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Opinion: A letter to the Left on Justice Scalia

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Supreme Court Justice Antonin Scalia died over the weekend and everybody’s talking about it. People who were never before interested in the work, or even existence, of the Supreme Court are debating its future with the passion of professionals. Unfortunately, especially among those of us who hail from the left side of the political spectrum, the debate has a harmful tint. Although we are discussing Scalia’s life–and that’s good–the way that we are discussing his legacy reflects a dimension of hypocrisy and childishness that ultimately undermines our opposition to his ideas.

Scalia was a “card-carrying originalist” and, during his three decades on the Supreme Court, almost single-handedly renewed an old approach to law as literal and dead. His legal opinions fortified the economic, social and psychological barriers held against the most helpless in our community, like when he criticized the federal government for not confronting an “invasion” of “thieves” from Mexico during oral arguments on Arizona’s Senate Bill 1070 in 2012. He consistently strengthened legal precedent of the privileged and often treated the underprivileged with ignorance and insensitivity, like last December when he noted that people of color would do better in “slower” colleges. This side of Justice Scalia will not be forgotten.

But to you on the left who are celebrating Scalia’s death; to those who exclaimed “good riddance” or wrote “thank God;” to the family who bought “celebratory hot chocolates” to commemorate his passing: there is something inherently childish about reducing a human to an absolute villain. Children see the world in strict terms of good and bad, and in the days since his passing, we on the left have cast Scalia as a defeated villain. Death is only satisfying when it claims the villain.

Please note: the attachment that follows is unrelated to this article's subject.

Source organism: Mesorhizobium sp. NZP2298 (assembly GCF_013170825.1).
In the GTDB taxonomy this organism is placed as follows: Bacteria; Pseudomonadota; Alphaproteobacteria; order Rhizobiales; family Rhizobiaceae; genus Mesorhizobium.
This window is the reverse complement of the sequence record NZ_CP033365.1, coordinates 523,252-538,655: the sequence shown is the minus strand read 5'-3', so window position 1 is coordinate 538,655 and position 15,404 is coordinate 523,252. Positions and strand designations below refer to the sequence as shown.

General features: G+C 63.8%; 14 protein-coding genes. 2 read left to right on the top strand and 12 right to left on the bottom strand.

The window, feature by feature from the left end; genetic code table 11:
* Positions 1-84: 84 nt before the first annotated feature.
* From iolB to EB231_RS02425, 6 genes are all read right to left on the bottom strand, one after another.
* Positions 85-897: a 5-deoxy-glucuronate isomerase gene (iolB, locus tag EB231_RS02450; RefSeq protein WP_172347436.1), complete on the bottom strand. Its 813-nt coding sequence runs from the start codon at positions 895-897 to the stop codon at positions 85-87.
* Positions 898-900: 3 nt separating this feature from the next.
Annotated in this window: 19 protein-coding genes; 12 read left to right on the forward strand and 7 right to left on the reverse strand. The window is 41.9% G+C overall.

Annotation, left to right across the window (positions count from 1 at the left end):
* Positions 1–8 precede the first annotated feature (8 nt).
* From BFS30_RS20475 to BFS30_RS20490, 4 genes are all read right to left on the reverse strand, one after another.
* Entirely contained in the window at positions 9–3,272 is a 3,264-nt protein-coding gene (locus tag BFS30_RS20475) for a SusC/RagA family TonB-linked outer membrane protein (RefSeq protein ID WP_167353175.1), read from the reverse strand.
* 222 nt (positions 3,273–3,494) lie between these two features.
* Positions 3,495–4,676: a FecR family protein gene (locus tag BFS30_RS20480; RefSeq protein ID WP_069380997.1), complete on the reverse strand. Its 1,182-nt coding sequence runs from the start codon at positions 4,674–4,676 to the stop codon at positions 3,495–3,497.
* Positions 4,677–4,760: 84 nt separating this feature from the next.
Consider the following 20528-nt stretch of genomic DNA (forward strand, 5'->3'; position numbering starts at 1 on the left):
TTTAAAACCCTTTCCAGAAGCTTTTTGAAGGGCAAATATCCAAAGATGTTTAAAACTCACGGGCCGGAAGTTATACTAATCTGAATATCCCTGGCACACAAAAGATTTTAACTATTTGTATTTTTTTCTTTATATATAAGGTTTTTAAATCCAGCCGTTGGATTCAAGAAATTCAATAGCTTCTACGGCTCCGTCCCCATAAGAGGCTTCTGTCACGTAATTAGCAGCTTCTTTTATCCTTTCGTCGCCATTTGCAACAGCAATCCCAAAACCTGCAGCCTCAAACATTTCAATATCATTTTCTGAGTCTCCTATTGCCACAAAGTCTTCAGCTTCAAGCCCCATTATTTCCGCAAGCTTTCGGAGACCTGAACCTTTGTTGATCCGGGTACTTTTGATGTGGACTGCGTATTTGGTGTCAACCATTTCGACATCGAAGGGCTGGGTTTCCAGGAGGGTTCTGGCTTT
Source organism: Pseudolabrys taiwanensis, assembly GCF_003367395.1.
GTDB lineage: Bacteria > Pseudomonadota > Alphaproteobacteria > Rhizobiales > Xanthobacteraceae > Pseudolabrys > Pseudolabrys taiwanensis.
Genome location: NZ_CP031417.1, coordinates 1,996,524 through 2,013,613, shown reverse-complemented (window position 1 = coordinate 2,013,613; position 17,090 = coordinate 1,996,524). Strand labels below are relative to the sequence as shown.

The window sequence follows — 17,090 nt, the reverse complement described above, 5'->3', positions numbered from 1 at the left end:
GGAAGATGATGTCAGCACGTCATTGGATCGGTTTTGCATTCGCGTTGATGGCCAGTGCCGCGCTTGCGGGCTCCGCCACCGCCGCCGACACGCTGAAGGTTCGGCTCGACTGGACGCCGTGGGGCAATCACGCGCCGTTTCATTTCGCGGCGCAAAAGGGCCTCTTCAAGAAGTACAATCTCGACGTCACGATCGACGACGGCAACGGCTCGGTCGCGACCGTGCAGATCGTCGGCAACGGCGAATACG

The justification of this passionate hate lies in Scalia’s political significance as a right-wing Supreme Court judge. But by reducing an individual to their political significance, we create a strawman that represents either the opinions we agree with (loved as heroes) or disagree with (hated as villains). We want to see the extremes of evil or good represented outside ourselves because that makes our own public performance of morality easier. Instead of critically thinking things through, we simply align ourselves with the figurehead of an ideology then emulate the talk of a follower. Like the good people. Hate the bad people. Both Bernie Sanders and Donald Trump can attribute their success to this same phenomenon.

But this phenomenon is telling. For those of you who celebrate Scalia’s death exuberantly, your anxious repetition betrays a deep sense of insecurity in your conviction. If our moral or political position requires an absolutely evil opposition, we will be constantly unsatisfied because such an opposition does not exist. Ruth Bader Ginsburg, who the left worships as a hero, was a warm friend of Scalia. Scalia was described in the Atlantic as “the kind of person you want to sit next to at dinner.” He was an extremely intelligent thinker and a fascinating writer.

The truth is that Antonin Scalia was a complicated person, as is Bernie Sanders, Ruth Bader Ginsburg, Vladimir Putin, Yoweri Museveni, Donald Trump, Martin Shkreli, Joseph Kabila, etc. When we use them as archetypes and reduce them to ideological representations, we rob them of complexity and rob ourselves of an opportunity to grow through interaction with their complexity.

Even more importantly, our opposition to their ideas becomes superficial, generalized and insufficient. I recently asked a friend why he disagreed with Scalia’s approach to law. He replied, “‘Cause he was wrong…” and that was it! No. Justice Scalia was not “wrong” — he interpreted the law in a way that was harmful. To generalize that as “wrong” misses a complex package of points, and thoughtful opposition becomes impossible. It’s like trying to sweep a nail with a broom even though it’s driven into the floor: you can swipe all you want but unless you get closer and appreciate it for what it is in all its complexity, then retrieve the necessary tools, you’ll never get it out of the floor.

It’s tempting to attack a fresh legacy of someone with whom we disagreed and who caused harm. Justice Scalia was a barrier to equality in many respects, but he was also so much more than that. Let us remember Justice Antonin Scalia not as a villain, but as a complicated human with whom we struggled.

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